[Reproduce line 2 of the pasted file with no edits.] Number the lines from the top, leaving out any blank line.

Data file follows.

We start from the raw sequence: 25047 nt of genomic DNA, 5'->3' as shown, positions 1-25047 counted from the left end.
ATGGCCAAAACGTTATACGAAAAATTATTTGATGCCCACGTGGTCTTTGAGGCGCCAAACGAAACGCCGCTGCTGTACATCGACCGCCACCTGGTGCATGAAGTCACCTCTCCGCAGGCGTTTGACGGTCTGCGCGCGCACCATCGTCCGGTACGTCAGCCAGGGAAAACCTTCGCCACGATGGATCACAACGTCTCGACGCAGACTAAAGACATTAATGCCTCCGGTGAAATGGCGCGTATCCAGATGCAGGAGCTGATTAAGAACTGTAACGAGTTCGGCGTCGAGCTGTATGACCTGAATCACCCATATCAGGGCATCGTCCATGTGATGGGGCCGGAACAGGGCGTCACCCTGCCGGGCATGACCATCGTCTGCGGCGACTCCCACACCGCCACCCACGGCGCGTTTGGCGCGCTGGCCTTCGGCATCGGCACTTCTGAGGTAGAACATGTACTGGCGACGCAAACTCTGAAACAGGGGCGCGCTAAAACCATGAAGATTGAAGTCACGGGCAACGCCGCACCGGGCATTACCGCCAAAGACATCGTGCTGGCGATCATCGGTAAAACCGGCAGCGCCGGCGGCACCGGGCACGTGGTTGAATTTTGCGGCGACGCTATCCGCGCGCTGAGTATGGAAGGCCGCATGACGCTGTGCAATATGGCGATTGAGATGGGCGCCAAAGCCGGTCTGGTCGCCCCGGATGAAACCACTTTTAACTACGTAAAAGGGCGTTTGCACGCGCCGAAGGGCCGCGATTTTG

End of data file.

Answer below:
ATGGCCAAAACGTTATACGAAAAATTATTTGATGCCCACGTGGTCTTTGAGGCGCCAAACGAAACGCCGCTGCTGTACATCGACCGCCACCTGGTGCATGAAGTCACCTCTCCGCAGGCGTTTGACGGTCTGCGCGCGCACCATCGTCCGGTACGTCAGCCAGGGAAAACCTTCGCCACGATGGATCACAACGTCTCGACGCAGACTAAAGACATTAATGCCTCCGGTGAAATGGCGCGTATCCAGATGCAGGAGCTGATTAAGAACTGTAACGAGTTCGGCGTCGAGCTGTATGACCTGAATCACCCATATCAGGGCATCGTCCATGTGATGGGGCCGGAACAGGGCGTCACCCTGCCGGGCATGACCATCGTCTGCGGCGACTCCCACACCGCCACCCACGGCGCGTTTGGCGCGCTGGCCTTCGGCATCGGCACTTCTGAGGTAGAACATGTACTGGCGACGCAAACTCTGAAACAGGGGCGCGCTAAAACCATGAAGATTGAAGTCACGGGCAACGCCGCACCGGGCATTACCGCCAAAGACATCGTGCTGGCGATCATCGGTAAAACCGGCAGCGCCGGCGGCACCGGGCACGTGGTTGAATTTTGCGGCGACGCTATCCGCGCGCTGAGTATGGAAGGCCGCATGACGCTGTGCAATATGGCGATTGAGATGGGCGCCAAAGCCGGTCTGGTCGCCCCGGATGAAACCACTTTTAACTACGTAAAAGGGCGTTTGCACGCGCCGAAGGGCCGCGATTTTG